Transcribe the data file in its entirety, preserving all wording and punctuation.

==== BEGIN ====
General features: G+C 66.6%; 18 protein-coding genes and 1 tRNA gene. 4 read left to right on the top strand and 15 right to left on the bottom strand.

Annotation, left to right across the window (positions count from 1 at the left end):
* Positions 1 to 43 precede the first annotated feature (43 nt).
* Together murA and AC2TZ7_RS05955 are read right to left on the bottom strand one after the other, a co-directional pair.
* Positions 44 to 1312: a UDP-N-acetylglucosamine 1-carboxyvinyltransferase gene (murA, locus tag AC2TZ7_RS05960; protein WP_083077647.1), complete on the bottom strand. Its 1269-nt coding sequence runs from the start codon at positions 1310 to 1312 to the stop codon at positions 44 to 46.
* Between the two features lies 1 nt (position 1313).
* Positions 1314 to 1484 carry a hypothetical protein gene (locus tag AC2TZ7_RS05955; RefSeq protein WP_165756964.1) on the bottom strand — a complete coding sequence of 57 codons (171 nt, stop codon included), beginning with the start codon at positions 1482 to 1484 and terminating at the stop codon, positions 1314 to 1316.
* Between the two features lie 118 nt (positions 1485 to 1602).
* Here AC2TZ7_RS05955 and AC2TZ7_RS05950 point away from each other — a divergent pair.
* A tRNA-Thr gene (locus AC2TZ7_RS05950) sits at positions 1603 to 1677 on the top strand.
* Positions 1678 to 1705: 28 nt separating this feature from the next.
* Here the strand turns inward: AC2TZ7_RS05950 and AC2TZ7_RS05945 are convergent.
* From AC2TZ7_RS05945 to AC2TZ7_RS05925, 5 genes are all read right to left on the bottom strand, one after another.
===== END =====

General features: G+C 66.6%; 18 protein-coding genes and 1 tRNA gene. 4 read left to right on the top strand and 15 right to left on the bottom strand.

Annotation, left to right across the window (positions count from 1 at the left end):
* Positions 1 to 43 precede the first annotated feature (43 nt).
* Together murA and AC2TZ7_RS05955 are read right to left on the bottom strand one after the other, a co-directional pair.
* Positions 44 to 1312: a UDP-N-acetylglucosamine 1-carboxyvinyltransferase gene (murA, locus tag AC2TZ7_RS05960; protein WP_083077647.1), complete on the bottom strand. Its 1269-nt coding sequence runs from the start codon at positions 1310 to 1312 to the stop codon at positions 44 to 46.
* Between the two features lies 1 nt (position 1313).
* Positions 1314 to 1484 carry a hypothetical protein gene (locus tag AC2TZ7_RS05955; RefSeq protein WP_165756964.1) on the bottom strand — a complete coding sequence of 57 codons (171 nt, stop codon included), beginning with the start codon at positions 1482 to 1484 and terminating at the stop codon, positions 1314 to 1316.
* Between the two features lie 118 nt (positions 1485 to 1602).
* Here AC2TZ7_RS05955 and AC2TZ7_RS05950 point away from each other — a divergent pair.
* A tRNA-Thr gene (locus AC2TZ7_RS05950) sits at positions 1603 to 1677 on the top strand.
* Positions 1678 to 1705: 28 nt separating this feature from the next.
* Here the strand turns inward: AC2TZ7_RS05950 and AC2TZ7_RS05945 are convergent.
* From AC2TZ7_RS05945 to AC2TZ7_RS05925, 5 genes are all read right to left on the bottom strand, one after another.